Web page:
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Why Your Credit Score in College Will Affect You After Graduation

What's the main goal of college? Most would say it's to get a degree so you can get a high-paying job after you graduate.

But, what might come along with this new job that you're working towards as well? Perhaps getting a new car, buying a house, or starting your own business one day? If so, it's important to remember that one of the key things involved with all of these goals will be your credit score.

Credit Scores

Your credit score is based on your credit history and is essentially a grade on how well you pay back money that you borrow. As you might imagine, lenders want to be sure you will pay back all the money borrowed when buying things on credit. Your credit score will give them this information.

If you have bad credit, then the chances of getting approved for any kind of loan are pretty low. And even if you do get approved, the interest rate you pay will be on the high side. Taking advantage of establishing a good credit score while you're still in college will make your financial life after graduation much better and much less expensive.

Establishing Credit

Now that you know what your credit score has to do with your financial life after graduation, you need to know how to get it on the right track. There are many ways to build good credit scores while in college.

If you are already looking to finance a new car, then the record of the payments you make will help establish your credit score. If you pay rent to a major apartment or housing company, then they may report your payment history and allow you to establish a credit history as well. Or the easiest way, if you have a credit card, will be establishing a credit history based on how responsible you are with your card.

Be Responsible withe Credit Cards

If you default on your credit card payments, then you will be sent to collections and will have to work out a way to pay the money back over time. The interest you pay over time will also be much more than what the original items cost, and your credit scores will suffer as well. This may not sound like the worst thing in the world, but future lenders will also shy away from you and limit your financial options. Be reponsible with your credit cards. Use them sparingly, pay your bills on time, and your credit scores should continue to increase over time.

Credit Cards

A credit card is the best and easiest way to establish credit while you are in school. Use it to spend money that you were going to spend anyway, and pay it off in full each and every month. Over time your credit history will become established and your credit score should climb into the good to excellent range. This will leave you with all the financial options you need when you graduate. You have to spend money while you are in college anyway, so why not utilize a credit card to do it and establish good credit in the process?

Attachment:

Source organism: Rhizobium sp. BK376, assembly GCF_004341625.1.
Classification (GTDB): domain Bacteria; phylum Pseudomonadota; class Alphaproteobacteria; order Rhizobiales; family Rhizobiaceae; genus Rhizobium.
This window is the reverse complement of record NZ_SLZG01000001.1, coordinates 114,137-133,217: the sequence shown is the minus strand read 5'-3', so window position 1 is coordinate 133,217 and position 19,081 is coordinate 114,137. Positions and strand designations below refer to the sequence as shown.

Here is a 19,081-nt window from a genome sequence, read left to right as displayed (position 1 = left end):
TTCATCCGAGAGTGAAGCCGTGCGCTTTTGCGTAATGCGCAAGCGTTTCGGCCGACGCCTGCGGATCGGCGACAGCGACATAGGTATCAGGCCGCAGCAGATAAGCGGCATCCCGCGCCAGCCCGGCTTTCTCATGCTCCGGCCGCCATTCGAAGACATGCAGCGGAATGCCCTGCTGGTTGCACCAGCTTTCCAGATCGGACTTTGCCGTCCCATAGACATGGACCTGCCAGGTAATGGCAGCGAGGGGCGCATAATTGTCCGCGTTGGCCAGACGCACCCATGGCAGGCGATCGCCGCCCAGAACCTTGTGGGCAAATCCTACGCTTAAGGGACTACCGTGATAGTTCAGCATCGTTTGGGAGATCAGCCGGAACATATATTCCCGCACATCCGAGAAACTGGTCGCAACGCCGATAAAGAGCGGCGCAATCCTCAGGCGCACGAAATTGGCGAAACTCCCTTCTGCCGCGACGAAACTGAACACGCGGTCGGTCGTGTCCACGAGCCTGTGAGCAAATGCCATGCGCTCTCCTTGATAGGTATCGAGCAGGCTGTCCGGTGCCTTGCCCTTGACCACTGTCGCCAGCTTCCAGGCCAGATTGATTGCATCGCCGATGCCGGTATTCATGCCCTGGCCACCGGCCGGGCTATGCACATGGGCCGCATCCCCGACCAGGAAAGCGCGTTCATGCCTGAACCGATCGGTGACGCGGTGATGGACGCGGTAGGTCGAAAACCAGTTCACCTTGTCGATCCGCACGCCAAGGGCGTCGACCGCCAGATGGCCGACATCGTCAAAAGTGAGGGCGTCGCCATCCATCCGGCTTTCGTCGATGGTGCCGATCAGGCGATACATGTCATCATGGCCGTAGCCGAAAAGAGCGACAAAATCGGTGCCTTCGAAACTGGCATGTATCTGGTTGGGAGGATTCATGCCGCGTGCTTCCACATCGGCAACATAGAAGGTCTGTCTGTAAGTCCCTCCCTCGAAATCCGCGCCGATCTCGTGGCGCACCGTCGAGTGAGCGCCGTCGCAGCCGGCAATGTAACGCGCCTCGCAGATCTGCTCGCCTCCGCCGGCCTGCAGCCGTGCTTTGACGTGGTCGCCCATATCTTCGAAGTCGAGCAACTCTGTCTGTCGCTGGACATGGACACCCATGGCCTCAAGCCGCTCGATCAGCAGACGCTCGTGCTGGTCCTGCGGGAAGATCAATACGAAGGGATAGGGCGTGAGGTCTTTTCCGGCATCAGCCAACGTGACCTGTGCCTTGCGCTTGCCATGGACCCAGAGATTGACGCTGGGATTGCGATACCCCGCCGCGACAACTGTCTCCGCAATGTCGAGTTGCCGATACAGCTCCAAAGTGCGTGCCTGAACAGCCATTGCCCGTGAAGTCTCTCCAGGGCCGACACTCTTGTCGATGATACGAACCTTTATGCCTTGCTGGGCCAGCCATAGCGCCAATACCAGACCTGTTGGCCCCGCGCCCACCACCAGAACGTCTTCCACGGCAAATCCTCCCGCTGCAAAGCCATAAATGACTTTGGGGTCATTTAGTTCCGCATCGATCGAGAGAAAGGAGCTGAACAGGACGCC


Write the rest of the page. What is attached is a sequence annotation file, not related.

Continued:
Getting approved for a credit card involves a review of your credit history and credit score. If you don’t have a credit history, or already have bad credit, then there are still options. Student credit cards are designed for college kids who might not have a credit history. Or you have the option of secured credit cards, such as the, which allows you to put down a cash deposit up front allowing you to get approved.

Either way, getting a credit card while you're still in college is a good idea as long as you use it responsibly. Don’t over extend yourself and buy things that you don’t have the money for in the first place. Use it for expenses you have to make, and use the money you were going to pay for it to pay back your credit card statement at the end of each billing period.

Better Financial Options

Establishing a good credit score while in college will put you on the right path for financial success after graduation. Whatever medium you use to establish credit, make sure that you are responsible in making payments on time. Then, after graduation, you will be able to qualify for whatever kind of loan you need, and you will be offered the best interest rates possible. This will not only save you thousands of dollars and a lot of headaches, but it will put you leaps and bounds ahead of many of your collegiate friends who never focused on building credit while in college.

This article was contributed by Matthew Coan, owner of the personal finance website Casavvy.com.

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Elisabeth Chan's picture

Elisabeth Chan is Creditnet's resident credit card expert. Elisabeth graduated Magna Cum Laude from Brigham Young University's Marriott School of Business.

When she's not rating and reviewing credit cards, Elisabeth enjoys gushing over her daughter (who is her exact clone), eating out (sushi and Chinese are favs), or attempting to conquer the pilates reformer machine (so far, all attempts have been futile).

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